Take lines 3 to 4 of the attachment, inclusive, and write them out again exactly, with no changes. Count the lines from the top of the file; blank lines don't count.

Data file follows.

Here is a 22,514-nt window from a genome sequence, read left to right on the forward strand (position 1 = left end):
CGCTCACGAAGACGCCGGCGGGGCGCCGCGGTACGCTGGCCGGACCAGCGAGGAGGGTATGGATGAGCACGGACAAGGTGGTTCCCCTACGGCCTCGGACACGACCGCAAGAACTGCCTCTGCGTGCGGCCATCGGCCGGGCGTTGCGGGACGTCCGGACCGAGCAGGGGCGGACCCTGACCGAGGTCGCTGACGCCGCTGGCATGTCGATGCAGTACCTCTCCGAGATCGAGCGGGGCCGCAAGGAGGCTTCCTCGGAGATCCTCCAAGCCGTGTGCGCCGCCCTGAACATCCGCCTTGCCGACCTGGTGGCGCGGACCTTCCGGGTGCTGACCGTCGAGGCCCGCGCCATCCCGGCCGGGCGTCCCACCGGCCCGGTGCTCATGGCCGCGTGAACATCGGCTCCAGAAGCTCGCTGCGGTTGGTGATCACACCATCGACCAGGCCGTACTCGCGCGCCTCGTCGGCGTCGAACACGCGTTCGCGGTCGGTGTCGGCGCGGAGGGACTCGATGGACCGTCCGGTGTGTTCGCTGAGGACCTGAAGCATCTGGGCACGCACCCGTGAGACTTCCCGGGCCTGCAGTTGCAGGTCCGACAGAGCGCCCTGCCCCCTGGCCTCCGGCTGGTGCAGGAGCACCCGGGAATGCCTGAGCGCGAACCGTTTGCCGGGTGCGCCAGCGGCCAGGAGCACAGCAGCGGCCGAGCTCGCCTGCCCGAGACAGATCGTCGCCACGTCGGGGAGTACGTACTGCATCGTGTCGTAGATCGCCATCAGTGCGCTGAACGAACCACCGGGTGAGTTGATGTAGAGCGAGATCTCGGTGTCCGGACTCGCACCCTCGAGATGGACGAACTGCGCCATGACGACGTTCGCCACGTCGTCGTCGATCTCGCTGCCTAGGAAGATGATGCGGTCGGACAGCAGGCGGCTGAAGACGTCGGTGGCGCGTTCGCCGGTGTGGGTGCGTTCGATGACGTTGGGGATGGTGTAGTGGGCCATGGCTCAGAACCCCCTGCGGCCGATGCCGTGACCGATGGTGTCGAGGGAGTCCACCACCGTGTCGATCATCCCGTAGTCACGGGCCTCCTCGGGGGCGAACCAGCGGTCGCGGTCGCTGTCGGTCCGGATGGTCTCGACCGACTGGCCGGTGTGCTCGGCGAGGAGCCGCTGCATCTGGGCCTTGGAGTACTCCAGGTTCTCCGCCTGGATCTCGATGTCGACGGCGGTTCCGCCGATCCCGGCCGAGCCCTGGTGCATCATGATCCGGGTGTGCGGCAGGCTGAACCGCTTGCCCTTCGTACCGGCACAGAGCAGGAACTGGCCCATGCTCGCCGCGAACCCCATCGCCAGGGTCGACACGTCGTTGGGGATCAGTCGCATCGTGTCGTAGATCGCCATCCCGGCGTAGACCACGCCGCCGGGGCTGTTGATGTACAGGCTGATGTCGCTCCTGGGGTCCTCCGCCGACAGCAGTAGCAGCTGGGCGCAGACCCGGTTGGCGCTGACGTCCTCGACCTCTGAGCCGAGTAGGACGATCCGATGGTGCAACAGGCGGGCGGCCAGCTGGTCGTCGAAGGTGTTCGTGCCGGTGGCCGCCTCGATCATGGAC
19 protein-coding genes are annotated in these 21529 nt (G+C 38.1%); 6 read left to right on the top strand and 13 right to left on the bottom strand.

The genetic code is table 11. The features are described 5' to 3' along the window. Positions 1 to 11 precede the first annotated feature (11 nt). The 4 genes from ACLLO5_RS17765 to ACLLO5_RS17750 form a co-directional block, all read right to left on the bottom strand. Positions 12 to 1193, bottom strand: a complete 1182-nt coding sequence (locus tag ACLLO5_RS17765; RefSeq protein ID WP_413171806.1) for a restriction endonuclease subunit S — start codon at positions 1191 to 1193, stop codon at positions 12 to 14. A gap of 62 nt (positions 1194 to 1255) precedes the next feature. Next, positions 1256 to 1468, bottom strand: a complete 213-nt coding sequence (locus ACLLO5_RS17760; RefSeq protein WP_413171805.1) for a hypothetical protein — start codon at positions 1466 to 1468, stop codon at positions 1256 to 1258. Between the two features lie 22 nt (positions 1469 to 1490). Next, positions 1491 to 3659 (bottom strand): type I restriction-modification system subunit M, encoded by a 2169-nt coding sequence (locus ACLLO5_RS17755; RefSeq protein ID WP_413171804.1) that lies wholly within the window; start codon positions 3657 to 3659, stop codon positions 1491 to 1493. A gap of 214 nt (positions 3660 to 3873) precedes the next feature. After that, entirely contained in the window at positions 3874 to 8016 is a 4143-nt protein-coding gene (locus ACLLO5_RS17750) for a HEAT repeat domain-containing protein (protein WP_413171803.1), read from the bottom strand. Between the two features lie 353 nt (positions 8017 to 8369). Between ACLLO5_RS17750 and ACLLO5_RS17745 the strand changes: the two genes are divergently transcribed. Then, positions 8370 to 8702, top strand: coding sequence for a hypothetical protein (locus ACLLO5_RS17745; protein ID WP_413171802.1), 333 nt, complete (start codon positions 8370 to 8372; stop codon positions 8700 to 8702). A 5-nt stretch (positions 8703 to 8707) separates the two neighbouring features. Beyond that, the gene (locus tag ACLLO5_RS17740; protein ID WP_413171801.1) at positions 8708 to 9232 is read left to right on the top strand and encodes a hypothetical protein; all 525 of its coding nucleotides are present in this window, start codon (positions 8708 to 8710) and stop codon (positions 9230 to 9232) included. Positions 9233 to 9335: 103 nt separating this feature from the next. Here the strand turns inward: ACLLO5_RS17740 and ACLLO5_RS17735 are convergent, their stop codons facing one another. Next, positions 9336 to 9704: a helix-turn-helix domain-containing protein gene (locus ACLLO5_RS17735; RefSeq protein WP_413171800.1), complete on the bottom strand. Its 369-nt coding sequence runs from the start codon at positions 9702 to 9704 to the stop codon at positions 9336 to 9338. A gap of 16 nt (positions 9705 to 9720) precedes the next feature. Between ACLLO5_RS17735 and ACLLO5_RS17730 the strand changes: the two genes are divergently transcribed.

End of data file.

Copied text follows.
19 protein-coding genes are annotated in these 21529 nt (G+C 38.1%); 6 read left to right on the top strand and 13 right to left on the bottom strand.

The genetic code is table 11. The features are described 5' to 3' along the window. Positions 1 to 11 precede the first annotated feature (11 nt). The 4 genes from ACLLO5_RS17765 to ACLLO5_RS17750 form a co-directional block, all read right to left on the bottom strand. Positions 12 to 1193, bottom strand: a complete 1182-nt coding sequence (locus tag ACLLO5_RS17765; RefSeq protein ID WP_413171806.1) for a restriction endonuclease subunit S — start codon at positions 1191 to 1193, stop codon at positions 12 to 14. A gap of 62 nt (positions 1194 to 1255) precedes the next feature. Next, positions 1256 to 1468, bottom strand: a complete 213-nt coding sequence (locus ACLLO5_RS17760; RefSeq protein WP_413171805.1) for a hypothetical protein — start codon at positions 1466 to 1468, stop codon at positions 1256 to 1258. Between the two features lie 22 nt (positions 1469 to 1490). Next, positions 1491 to 3659 (bottom strand): type I restriction-modification system subunit M, encoded by a 2169-nt coding sequence (locus ACLLO5_RS17755; RefSeq protein ID WP_413171804.1) that lies wholly within the window; start codon positions 3657 to 3659, stop codon positions 1491 to 1493. A gap of 214 nt (positions 3660 to 3873) precedes the next feature. After that, entirely contained in the window at positions 3874 to 8016 is a 4143-nt protein-coding gene (locus ACLLO5_RS17750) for a HEAT repeat domain-containing protein (protein WP_413171803.1), read from the bottom strand. Between the two features lie 353 nt (positions 8017 to 8369). Between ACLLO5_RS17750 and ACLLO5_RS17745 the strand changes: the two genes are divergently transcribed. Then, positions 8370 to 8702, top strand: coding sequence for a hypothetical protein (locus ACLLO5_RS17745; protein ID WP_413171802.1), 333 nt, complete (start codon positions 8370 to 8372; stop codon positions 8700 to 8702). A 5-nt stretch (positions 8703 to 8707) separates the two neighbouring features. Beyond that, the gene (locus tag ACLLO5_RS17740; protein ID WP_413171801.1) at positions 8708 to 9232 is read left to right on the top strand and encodes a hypothetical protein; all 525 of its coding nucleotides are present in this window, start codon (positions 8708 to 8710) and stop codon (positions 9230 to 9232) included. Positions 9233 to 9335: 103 nt separating this feature from the next. Here the strand turns inward: ACLLO5_RS17740 and ACLLO5_RS17735 are convergent, their stop codons facing one another. Next, positions 9336 to 9704: a helix-turn-helix domain-containing protein gene (locus ACLLO5_RS17735; RefSeq protein WP_413171800.1), complete on the bottom strand. Its 369-nt coding sequence runs from the start codon at positions 9702 to 9704 to the stop codon at positions 9336 to 9338. A gap of 16 nt (positions 9705 to 9720) precedes the next feature. Between ACLLO5_RS17735 and ACLLO5_RS17730 the strand changes: the two genes are divergently transcribed.